arthritis therapies

New therapies being developed to treat arthritis in the future

Osteoarthritis continues to be one of the most common physical ailments to affect an already-ageing population, but an array of new treatments and potential arthritis therapies have been unveiled already this year. Some are still at the trial stage, while others are already being used around the world. Here are three ventures which could be worth keeping an eye on…

Stem cell research to the rescue?

The University of Liverpool’s Institute of Integrative Biology has announced a three-year collaboration with the American global medical technology company Anika Therapeutics, in an attempt to develop an injectable mesenchymal stem cell (MSC) therapy for osteoarthritis treatment.

The idea that stem cell treatment could alleviate the symptoms of – and even cure – arthritis isn’t new: a 2014 trial run by the Robert Jones and Agnes Hunt Orthopaedic Hospital Foundation Trust (RJAH) in Oswestry, Shropshire and funded by Arthritis Research UK and a 2015 study conducted in Ireland produced encouraging signs in the possibility of patients’ own stem cells being able to generate joint tissue: now the medical companies are sensing a commercial breakthrough, we could see a sizeable advance in the near future.

Could a protein injection alleviate arthritis pain?

Interesting news from the Keck School of Medicine at the University of Southern California: the development of an injection designed to combat the pain of osteoarthritis.

Deploying a protein called RGGD 423 – which regenerates cartilage and reduces inflammation by communicating with a molecule, called glycoprotein 130, which is responsible for promoting cartilage development when we are mere embryos, the injectable therapy is aimed at people who are suffering from an early to a moderate level of arthritis, and experts are already speculating that if the project comes to fruition it could save the NHS up to £1 billion per year.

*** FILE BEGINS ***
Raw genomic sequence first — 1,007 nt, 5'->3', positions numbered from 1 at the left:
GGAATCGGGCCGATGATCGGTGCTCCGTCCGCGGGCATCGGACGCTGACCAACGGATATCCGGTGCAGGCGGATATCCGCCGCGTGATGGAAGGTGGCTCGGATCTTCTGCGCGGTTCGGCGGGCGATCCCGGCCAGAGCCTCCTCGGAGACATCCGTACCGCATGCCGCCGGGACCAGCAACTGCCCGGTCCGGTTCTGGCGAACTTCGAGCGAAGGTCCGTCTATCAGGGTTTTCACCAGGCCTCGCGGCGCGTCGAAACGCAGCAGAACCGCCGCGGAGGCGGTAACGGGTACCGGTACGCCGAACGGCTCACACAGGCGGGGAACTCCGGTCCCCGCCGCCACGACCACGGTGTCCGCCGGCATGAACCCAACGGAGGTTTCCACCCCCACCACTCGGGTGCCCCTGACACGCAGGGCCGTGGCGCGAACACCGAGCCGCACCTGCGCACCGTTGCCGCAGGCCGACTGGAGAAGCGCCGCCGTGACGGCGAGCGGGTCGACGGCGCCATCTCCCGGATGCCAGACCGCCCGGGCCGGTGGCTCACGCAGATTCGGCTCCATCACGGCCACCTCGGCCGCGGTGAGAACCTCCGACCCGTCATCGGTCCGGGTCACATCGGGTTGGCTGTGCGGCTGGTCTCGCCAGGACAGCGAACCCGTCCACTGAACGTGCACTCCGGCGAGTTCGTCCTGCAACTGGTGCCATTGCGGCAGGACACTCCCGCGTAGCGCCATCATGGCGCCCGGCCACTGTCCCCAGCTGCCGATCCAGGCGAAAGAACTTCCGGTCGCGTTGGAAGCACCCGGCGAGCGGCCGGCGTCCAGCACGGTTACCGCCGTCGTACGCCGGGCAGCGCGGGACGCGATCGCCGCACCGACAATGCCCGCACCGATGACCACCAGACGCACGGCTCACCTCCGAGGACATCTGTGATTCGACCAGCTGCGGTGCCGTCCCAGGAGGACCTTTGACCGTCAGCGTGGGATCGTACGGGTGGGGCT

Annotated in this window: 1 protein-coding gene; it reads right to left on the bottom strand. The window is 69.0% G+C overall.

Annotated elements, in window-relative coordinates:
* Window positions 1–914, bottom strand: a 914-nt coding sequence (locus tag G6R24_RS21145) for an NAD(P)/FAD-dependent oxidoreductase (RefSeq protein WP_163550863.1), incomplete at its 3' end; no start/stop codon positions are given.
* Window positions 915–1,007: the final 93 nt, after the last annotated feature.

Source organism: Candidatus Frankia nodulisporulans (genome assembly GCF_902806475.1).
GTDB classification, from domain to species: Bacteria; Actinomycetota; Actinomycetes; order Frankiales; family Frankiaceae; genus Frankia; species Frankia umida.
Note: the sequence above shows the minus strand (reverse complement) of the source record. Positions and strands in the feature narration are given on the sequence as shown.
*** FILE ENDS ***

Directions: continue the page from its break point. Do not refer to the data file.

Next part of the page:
However, as the project enters the trial stage, side effects – including high blood pressure, stomach ulcers and even strokes – have been detected. So, don’t expect to see this on the market in the very near future.

Could South Korea lead the way on OA?

Meanwhile, in South Korea, the single-shot treatment is already a reality. The cell gene therapy treatment Invossa was approved last summer, after undergoing clinical trials over there and in the US, where it was developed by TissueGene, a subsidiary of South Korea’s Kolon Group.

Invossa is a cell-meditated gene therapy – only the fourth of its kind to have been approved anywhere around the world – and according to trials conducted in the US, 88% of patients who were treated with it reported improved symptoms for up to two years. While Invossa is entering phase 3 trials in the US, the Koreans are already planning to produce and sell it in their domestic market in the near future, before exporting it to Japan. So, while it might take a while for Invossa to reach our shores, it’ll have gone through the most rigorous trials before it does.

Currently, none of these therapies is available in the UK market but if you like to discuss your treatment options, call 0203 195 2443 to arrange a consultation with Mr Jonathan Webb.